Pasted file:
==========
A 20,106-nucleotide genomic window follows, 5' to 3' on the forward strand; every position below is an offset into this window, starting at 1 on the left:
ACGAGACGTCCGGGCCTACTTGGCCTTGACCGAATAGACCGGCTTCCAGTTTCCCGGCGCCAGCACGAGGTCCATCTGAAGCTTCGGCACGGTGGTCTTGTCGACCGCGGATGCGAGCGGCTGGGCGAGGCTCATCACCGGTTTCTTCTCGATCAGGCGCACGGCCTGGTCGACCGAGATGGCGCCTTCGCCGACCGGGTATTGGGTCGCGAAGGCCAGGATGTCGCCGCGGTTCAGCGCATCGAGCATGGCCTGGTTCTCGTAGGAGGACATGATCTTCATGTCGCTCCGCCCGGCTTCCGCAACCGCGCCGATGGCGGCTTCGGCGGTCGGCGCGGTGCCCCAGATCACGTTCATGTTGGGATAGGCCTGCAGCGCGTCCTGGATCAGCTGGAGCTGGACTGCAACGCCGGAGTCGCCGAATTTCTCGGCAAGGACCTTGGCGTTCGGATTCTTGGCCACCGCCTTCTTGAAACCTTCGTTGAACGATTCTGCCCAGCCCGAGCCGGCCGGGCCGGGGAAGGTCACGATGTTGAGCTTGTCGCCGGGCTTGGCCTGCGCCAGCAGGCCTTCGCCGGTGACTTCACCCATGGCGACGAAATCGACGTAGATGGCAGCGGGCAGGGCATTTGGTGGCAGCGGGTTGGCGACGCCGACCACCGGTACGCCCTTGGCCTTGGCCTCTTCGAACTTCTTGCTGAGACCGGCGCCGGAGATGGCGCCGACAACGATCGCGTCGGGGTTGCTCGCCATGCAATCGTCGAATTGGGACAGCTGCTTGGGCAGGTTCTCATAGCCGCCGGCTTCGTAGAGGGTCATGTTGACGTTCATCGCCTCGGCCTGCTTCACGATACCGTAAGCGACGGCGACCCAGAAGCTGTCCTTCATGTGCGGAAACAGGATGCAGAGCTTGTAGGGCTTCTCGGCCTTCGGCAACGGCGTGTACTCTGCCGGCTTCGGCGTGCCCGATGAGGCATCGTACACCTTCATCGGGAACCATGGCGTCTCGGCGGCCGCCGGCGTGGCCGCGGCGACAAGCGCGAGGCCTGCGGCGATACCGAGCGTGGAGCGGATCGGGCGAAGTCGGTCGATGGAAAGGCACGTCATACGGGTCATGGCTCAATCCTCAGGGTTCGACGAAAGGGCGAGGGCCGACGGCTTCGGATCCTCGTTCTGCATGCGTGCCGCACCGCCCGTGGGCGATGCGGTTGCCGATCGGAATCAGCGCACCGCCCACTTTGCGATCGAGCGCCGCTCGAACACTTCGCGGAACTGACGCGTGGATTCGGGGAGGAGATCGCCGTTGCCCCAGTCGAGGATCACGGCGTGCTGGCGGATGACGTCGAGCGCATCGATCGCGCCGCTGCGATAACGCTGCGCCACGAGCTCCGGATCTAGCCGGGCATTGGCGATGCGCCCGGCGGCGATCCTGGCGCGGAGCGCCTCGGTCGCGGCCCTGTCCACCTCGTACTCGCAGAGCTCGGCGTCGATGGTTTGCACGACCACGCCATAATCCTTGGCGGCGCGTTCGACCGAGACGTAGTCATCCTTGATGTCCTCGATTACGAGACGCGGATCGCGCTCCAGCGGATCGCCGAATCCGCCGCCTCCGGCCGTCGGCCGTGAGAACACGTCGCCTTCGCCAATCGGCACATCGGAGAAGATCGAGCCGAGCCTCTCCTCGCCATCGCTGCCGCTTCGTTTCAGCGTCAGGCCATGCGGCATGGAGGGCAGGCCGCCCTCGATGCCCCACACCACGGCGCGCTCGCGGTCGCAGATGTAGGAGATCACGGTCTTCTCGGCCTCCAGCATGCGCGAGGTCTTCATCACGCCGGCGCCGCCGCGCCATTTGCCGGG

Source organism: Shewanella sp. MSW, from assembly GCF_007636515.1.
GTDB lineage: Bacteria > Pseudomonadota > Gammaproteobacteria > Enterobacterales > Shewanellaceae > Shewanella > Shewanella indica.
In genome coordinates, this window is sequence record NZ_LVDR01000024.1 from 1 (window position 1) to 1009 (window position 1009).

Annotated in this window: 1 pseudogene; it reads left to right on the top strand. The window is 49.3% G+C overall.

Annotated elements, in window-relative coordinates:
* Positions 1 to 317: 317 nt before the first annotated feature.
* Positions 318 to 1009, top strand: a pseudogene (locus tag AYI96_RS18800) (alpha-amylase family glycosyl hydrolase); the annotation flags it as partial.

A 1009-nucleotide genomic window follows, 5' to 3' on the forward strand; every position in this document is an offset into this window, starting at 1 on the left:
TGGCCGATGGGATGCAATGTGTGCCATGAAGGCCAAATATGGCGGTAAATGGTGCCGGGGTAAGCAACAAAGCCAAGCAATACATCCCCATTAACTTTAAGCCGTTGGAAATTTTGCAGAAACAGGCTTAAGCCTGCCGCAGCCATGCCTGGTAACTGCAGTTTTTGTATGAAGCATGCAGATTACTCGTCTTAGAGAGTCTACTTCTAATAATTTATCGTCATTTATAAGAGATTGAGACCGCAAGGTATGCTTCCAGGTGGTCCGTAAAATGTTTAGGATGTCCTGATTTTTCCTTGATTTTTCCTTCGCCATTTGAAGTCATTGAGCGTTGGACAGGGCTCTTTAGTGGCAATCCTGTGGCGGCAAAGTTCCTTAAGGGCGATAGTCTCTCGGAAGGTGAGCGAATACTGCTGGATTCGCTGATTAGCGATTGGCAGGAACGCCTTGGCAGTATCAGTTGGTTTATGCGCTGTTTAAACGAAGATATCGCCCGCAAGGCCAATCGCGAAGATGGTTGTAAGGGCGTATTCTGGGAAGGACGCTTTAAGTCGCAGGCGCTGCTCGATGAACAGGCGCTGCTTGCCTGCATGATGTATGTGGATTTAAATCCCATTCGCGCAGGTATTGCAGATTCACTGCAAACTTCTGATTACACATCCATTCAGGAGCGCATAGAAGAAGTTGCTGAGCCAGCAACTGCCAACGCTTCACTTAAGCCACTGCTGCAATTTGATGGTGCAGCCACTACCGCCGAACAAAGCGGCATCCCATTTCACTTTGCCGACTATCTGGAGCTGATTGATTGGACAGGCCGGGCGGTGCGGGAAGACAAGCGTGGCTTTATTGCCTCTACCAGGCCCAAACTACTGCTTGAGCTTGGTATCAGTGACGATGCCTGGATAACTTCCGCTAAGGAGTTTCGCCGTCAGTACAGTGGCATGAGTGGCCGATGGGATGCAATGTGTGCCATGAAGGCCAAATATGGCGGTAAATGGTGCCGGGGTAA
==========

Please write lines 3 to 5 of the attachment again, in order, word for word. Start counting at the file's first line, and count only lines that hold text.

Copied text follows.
Source organism: Shewanella sp. MSW, from assembly GCF_007636515.1.
GTDB lineage: Bacteria > Pseudomonadota > Gammaproteobacteria > Enterobacterales > Shewanellaceae > Shewanella > Shewanella indica.
In genome coordinates, this window is sequence record NZ_LVDR01000024.1 from 1 (window position 1) to 1009 (window position 1009).